(CN) – A telephone company cannot punt liability for a settlement it reached with an underage girl who met men on a chat line and was raped by them when they later met in person, the 1st Circuit ruled.
The girl and her father had accused RNK Telecom of facilitating a sexual assault by failing to follow state laws meant to protect minors using the telephone.
In 1999, one year after the New York Public Service Commission issued a regulatory order to block chat line numbers, RNK and Ripple Communications entered into a contract to provide chat services to customers.
Under the contract, Ripple agreed to indemnify RNK and hold harmless from and against any of its customers’ damage claims that were associated with Ripple equipment, marketing and content.
After the girl was sexually assaulted, she and her adoptive father sued the Massachusetts-based carrier, claiming that RNK violated New York telephone regulations by not assigning blockable numbers to chat lines.
“A major consideration [for New York] in adopting this order was the desire to protect minors by providing end-users the ability to block the completion of telephonic communications,” according to the Boston-based federal appeals panel.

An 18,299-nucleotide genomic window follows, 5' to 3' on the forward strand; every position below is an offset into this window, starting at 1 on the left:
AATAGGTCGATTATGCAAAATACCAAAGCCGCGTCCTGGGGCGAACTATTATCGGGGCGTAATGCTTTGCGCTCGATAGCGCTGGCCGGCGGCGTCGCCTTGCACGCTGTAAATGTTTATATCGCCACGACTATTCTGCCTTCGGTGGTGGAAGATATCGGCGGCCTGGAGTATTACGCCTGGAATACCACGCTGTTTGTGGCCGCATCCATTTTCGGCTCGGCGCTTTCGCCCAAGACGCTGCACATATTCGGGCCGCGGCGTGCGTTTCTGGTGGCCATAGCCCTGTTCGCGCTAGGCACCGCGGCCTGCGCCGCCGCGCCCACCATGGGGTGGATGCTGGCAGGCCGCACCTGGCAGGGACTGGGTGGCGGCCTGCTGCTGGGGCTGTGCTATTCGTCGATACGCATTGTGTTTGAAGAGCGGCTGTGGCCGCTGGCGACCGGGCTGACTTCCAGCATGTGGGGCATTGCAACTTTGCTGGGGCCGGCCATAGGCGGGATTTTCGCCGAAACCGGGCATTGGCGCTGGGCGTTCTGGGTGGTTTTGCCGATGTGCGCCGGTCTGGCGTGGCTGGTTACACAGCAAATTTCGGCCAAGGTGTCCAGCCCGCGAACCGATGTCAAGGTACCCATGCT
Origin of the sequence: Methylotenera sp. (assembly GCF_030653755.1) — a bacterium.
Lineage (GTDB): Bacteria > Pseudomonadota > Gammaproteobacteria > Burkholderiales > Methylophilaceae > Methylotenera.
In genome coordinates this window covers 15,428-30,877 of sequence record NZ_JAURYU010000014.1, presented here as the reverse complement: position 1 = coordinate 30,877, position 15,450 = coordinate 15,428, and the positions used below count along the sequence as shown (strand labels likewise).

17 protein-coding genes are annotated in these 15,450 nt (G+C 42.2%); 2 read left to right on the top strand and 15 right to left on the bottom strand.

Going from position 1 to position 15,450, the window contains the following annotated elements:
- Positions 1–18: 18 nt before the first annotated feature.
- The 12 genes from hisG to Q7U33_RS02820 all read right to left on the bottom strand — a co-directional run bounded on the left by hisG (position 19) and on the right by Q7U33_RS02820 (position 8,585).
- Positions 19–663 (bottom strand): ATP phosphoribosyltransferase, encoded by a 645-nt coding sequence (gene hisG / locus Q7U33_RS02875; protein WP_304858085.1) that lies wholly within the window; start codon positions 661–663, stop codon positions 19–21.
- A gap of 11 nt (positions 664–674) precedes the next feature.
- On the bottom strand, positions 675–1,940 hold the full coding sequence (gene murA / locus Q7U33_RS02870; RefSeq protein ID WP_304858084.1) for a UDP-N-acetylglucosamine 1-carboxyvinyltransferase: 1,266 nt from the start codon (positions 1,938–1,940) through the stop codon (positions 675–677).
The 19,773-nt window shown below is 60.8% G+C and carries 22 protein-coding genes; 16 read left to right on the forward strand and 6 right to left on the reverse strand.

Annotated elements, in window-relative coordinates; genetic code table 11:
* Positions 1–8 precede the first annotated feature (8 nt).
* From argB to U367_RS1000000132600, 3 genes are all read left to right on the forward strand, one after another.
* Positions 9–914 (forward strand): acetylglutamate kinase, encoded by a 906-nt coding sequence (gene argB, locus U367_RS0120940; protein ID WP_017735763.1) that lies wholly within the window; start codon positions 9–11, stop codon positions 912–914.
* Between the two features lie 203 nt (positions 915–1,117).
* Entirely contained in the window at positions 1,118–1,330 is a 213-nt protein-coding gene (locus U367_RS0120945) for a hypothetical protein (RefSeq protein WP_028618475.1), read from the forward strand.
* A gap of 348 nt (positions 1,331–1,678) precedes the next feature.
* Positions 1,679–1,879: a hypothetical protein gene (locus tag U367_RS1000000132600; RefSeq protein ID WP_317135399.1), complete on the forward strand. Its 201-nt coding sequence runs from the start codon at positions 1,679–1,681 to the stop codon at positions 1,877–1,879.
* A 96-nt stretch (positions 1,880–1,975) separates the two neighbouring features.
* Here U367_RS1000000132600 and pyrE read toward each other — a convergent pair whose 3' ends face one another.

As a result of RNK’s alleged negligence, the girl said she improperly accessed a chat line through which she met her attackers.
The state commission found that RNK apparently did violate the regulation and threatened a penalty for the infraction.
RNK admitted that it failed to comply with the regulation, settled the sexual assault victim’s lawsuit through its insurer and then sought compensation from Ripple and its insurance provider, Farmers Insurance Exchange.
In Massachusetts District Court, RNK argued that Ripple and Farmers were liable under the content indemnification provision of their contract. They claimed that “content” includes conversations held on the chat line, including the conversation that led to a girl being attacked.
Ripple and Farmers contended that the RNK had suffered the consequences of its own negligence.
A federal judge agreed and dismissed RNK’s suit through summary judgment, and the three-judge appeals panel upheld the ruling on Jan. 21.
“We find that the indemnification obligation … unambiguously relates to claims specifically caused by Ripple’s tangible equipment located in RNK’s premises and does not encompass all claims that can somehow be traced back to the existence of Ripple’s chat lines,” Judge Juan Torruella wrote for the court. “Such conversations may not reasonably be considered Ripple’s ‘content’ within the meaning of the agreement. RNK does not point to any evidence in the record that leads to a different result.”